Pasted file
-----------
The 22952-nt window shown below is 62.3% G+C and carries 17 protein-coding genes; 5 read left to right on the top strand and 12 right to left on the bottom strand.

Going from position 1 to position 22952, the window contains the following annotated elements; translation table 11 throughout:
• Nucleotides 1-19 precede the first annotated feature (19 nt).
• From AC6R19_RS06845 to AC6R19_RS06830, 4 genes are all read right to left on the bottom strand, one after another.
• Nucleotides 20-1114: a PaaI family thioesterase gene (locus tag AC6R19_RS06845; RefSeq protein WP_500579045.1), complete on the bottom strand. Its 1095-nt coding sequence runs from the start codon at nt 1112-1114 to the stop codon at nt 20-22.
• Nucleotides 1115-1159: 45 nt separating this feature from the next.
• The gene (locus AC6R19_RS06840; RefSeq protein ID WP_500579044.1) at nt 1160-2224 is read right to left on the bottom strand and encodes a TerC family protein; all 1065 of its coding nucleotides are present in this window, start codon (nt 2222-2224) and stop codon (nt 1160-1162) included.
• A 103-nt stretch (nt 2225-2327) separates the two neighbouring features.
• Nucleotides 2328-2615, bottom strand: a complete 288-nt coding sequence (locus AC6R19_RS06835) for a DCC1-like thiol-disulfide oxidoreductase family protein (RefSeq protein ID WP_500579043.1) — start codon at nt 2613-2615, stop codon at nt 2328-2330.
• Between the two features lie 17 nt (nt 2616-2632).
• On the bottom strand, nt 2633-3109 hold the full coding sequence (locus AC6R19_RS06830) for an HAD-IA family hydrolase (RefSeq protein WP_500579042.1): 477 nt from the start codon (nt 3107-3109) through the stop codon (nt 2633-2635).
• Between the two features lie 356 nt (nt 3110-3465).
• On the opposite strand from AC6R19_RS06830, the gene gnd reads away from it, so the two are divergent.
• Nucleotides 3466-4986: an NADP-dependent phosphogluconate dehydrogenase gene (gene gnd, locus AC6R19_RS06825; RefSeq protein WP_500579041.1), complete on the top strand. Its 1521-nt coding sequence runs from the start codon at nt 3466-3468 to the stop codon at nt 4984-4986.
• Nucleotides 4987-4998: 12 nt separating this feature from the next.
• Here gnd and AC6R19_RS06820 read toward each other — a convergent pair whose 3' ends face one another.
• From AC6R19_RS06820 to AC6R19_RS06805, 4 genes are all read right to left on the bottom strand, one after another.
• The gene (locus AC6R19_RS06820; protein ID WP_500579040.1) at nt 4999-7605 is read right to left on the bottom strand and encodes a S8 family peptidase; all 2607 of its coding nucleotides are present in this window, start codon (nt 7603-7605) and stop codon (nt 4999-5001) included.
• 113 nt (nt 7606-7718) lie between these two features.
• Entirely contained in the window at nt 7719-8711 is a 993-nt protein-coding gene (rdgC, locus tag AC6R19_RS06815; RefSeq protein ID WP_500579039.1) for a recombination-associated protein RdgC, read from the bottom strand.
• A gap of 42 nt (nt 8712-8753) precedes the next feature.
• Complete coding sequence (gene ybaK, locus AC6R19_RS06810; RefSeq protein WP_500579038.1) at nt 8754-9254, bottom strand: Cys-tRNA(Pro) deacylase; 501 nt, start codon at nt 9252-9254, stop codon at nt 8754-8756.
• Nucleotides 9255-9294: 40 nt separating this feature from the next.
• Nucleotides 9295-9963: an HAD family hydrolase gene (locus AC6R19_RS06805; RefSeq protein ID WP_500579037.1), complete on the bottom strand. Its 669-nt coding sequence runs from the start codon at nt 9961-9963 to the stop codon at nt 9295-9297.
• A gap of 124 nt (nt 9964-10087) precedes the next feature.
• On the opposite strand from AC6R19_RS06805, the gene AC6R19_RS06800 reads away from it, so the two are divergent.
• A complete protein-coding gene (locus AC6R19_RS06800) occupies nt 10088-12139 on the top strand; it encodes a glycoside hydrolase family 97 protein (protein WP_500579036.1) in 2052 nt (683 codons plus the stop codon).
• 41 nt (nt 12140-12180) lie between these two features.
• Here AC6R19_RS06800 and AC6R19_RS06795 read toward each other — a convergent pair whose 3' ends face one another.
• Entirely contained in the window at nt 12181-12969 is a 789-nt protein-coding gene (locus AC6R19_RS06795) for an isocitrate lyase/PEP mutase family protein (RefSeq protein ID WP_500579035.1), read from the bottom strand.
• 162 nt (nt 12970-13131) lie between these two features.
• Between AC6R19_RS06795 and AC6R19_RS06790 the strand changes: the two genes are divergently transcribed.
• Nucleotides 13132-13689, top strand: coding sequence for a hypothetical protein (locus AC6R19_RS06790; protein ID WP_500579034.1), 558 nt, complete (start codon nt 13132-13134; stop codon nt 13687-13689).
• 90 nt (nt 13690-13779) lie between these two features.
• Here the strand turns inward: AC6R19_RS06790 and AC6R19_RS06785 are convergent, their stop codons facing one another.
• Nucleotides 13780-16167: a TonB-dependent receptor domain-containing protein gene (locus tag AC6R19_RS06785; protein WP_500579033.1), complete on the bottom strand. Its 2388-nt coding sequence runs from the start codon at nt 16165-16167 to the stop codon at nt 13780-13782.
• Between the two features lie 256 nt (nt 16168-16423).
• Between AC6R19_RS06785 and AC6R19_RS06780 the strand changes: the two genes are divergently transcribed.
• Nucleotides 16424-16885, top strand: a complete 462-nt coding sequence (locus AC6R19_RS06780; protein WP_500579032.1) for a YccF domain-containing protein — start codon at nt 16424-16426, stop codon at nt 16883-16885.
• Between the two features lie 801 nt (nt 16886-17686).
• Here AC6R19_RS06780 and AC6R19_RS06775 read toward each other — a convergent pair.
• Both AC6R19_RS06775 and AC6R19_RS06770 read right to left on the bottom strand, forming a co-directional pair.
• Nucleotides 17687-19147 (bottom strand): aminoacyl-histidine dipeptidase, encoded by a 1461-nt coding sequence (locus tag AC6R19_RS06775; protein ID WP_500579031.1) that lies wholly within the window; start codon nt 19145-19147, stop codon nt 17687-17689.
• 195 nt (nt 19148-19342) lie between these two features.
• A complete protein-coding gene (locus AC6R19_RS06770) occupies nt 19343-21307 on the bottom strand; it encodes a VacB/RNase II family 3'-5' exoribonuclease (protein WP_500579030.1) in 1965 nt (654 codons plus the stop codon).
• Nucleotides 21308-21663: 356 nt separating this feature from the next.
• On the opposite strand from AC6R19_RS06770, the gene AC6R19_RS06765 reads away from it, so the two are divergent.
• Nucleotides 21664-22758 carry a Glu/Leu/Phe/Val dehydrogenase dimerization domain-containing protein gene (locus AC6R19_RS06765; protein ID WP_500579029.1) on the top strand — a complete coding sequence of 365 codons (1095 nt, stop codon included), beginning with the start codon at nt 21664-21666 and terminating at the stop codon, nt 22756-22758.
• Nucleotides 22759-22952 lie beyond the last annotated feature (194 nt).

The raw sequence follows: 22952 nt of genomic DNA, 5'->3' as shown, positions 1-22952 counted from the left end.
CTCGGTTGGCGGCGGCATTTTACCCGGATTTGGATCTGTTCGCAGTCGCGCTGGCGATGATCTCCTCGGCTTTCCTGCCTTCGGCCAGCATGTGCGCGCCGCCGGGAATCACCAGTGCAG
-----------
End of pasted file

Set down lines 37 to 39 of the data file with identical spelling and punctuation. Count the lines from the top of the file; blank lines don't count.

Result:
• Between the two features lie 256 nt (nt 16168-16423).
• Between AC6R19_RS06785 and AC6R19_RS06780 the strand changes: the two genes are divergently transcribed.
• Nucleotides 16424-16885, top strand: a complete 462-nt coding sequence (locus AC6R19_RS06780; protein WP_500579032.1) for a YccF domain-containing protein — start codon at nt 16424-16426, stop codon at nt 16883-16885.